While our crew is at Jazz Fest this weekend celebrating all things New Orleans (+ Phish), Victoria Holt continues her Coachella coverage from weekend two and rounds up her Top 10 moments of the weekend. Even more still to come from her… —Editor
Seriously, if you haven’t seen the faces HAIM make when they play live, you’re missing out. It all began with Este Haim’s famous “bass face,” but in fact, each sister has her own special flavor of face-melting expressions. Danielle Haim sings and shreds guitar solos with a satisfied sneer, and Alana Haim lays down rhythm guitar slack-jawed and spaced out. They’re fantastic, easily one of my favorites of the weekend, and their funny faces make them seem all the more approachable and down-to-earth. They have a great sense of humor while delivering awesome songs, providing both entertainment and talent. They cycled through the jams from their debut album Days Are Gone with a professional thoroughness and delightful banter, with such popular tracks as “Falling,” “My Song 5,” “Don’t Save Me,” and “Forever.”
Check out their new video for “If I Could Change Your Mind,” directed by Warren Fu and featuring amazing lighting effects:
2. Woodkid’s Amazing Light Show (Friday, Gobi Tent):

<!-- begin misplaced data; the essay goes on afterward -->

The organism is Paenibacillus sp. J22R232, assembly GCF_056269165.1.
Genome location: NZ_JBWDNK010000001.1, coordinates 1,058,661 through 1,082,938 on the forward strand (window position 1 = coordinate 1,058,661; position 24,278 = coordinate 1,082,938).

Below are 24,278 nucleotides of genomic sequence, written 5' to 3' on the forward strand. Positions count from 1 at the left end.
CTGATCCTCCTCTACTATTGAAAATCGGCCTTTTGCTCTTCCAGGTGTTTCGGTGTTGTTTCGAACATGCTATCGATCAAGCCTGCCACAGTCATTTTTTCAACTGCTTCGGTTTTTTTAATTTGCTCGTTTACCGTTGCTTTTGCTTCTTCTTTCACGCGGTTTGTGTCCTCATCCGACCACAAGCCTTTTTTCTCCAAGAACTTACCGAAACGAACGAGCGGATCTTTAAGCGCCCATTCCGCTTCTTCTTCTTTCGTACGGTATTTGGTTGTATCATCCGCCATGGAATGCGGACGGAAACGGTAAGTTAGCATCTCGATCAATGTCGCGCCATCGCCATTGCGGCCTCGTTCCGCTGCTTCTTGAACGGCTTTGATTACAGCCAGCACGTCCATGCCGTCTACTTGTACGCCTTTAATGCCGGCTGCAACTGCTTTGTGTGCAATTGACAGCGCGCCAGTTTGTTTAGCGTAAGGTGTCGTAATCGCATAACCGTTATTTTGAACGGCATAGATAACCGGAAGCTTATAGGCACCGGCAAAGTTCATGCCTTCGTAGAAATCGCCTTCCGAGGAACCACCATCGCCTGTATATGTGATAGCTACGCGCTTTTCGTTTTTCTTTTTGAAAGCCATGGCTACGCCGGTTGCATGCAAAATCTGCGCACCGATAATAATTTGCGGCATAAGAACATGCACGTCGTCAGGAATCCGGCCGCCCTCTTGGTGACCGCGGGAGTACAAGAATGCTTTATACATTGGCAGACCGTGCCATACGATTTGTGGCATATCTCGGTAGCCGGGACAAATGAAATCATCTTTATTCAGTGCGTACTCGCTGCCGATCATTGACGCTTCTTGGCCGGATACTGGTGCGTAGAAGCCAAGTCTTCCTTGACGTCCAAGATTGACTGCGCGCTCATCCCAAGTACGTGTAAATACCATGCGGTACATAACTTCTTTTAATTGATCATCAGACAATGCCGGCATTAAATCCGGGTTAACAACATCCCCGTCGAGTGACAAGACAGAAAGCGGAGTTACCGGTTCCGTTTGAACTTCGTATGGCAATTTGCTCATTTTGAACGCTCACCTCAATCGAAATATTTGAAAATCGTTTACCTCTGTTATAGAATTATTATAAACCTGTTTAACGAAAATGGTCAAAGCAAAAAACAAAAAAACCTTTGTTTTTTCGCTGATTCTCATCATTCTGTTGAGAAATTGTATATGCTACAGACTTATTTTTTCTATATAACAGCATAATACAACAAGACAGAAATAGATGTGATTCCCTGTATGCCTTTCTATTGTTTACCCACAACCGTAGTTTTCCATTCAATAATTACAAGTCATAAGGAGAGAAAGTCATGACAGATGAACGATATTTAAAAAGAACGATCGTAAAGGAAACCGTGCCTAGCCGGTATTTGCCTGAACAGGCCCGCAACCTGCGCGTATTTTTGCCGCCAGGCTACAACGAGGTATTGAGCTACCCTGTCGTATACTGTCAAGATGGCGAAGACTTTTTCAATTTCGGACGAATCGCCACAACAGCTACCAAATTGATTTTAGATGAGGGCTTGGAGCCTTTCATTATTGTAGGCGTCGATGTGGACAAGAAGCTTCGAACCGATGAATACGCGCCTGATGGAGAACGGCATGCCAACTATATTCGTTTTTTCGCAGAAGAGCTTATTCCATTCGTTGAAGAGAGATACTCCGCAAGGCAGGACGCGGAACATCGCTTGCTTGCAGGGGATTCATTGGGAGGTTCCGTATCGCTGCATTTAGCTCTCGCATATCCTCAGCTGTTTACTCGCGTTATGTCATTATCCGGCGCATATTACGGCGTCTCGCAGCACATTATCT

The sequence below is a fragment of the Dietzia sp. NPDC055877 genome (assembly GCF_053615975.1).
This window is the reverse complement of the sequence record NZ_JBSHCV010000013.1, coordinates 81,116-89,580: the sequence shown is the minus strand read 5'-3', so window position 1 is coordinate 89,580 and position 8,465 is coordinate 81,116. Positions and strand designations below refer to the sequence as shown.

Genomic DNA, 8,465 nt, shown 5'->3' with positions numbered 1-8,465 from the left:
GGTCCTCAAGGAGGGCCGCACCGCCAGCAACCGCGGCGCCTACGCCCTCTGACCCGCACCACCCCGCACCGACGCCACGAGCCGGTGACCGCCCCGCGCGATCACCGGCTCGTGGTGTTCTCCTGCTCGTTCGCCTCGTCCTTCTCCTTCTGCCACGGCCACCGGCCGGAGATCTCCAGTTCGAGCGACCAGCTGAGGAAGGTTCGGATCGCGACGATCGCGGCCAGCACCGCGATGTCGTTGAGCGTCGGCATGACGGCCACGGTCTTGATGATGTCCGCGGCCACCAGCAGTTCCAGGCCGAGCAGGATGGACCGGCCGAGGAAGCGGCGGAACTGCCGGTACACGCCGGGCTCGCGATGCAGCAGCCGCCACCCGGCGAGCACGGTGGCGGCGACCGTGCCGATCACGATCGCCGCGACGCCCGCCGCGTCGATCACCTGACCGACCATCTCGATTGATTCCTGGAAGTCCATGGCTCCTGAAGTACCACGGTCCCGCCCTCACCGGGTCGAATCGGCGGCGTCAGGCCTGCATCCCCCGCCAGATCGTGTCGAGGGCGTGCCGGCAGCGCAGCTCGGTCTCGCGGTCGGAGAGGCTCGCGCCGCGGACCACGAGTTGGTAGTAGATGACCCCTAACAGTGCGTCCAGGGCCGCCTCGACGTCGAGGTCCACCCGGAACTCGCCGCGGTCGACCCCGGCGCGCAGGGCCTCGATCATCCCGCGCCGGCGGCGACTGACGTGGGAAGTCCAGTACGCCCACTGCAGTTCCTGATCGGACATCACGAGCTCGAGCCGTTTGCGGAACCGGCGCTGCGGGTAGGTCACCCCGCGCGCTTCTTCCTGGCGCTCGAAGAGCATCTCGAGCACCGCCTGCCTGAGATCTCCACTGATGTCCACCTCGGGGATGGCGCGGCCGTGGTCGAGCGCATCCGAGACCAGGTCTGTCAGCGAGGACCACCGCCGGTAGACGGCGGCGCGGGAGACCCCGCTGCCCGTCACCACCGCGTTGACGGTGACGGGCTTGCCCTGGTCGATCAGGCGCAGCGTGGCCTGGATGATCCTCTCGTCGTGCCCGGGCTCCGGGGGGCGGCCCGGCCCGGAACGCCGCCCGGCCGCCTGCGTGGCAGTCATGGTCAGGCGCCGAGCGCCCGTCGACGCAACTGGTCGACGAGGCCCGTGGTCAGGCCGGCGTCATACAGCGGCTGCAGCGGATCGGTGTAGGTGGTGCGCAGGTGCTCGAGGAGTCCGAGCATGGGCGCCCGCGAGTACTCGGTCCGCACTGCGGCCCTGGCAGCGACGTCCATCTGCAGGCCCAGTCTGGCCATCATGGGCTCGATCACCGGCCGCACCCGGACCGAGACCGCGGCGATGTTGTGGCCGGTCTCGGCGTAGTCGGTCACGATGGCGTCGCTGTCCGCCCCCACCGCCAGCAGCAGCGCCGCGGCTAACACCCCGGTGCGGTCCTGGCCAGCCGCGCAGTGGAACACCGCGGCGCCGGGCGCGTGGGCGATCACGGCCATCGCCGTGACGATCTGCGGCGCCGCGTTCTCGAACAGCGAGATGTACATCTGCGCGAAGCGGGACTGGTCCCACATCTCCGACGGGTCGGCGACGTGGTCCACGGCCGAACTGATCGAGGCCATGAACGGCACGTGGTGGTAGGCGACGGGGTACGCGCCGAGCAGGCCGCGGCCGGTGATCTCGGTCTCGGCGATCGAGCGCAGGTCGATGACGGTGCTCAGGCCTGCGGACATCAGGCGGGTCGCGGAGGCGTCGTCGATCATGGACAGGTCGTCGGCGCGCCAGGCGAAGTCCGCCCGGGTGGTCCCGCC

Woodkid (a.k.a. Yoann Lemoine) from Lyon, France stands out for his set’s intense light show and visuals. The music video director, graphic designer, and singer-songwriter stood center stage between two drummers playing massive toms pointed inwards. Projected images of cathedrals, industrial landscapes, and huge robot machinery appeared behind the band, as huge beams of light were cast in all directions, like regal marble columns breathing life into the backdrops. Lemoine would often face the projections, throwing his shadow onto them, immersing himself in the imagery. His soft yet strong voice, reminiscent of Antony Hegarty of Antony and the Johnsons, layered soothingly over orchestral arrangements and grounding beats. “The Golden Age,” the title track off his recent album from March 2013, slowly built up massive drum layers, punctuated by sharp bursts of brass. Bonobo finished his nearby set and fans flooded into the Gobi Tent, attracted by Lemoine’s infectious sound. Towards the end, he played fan favorite “Iron,” a ballad of epic proportions. In a strange mix of styles, A$AP Ferg joined the stage to rap over the end, to widespread excitement.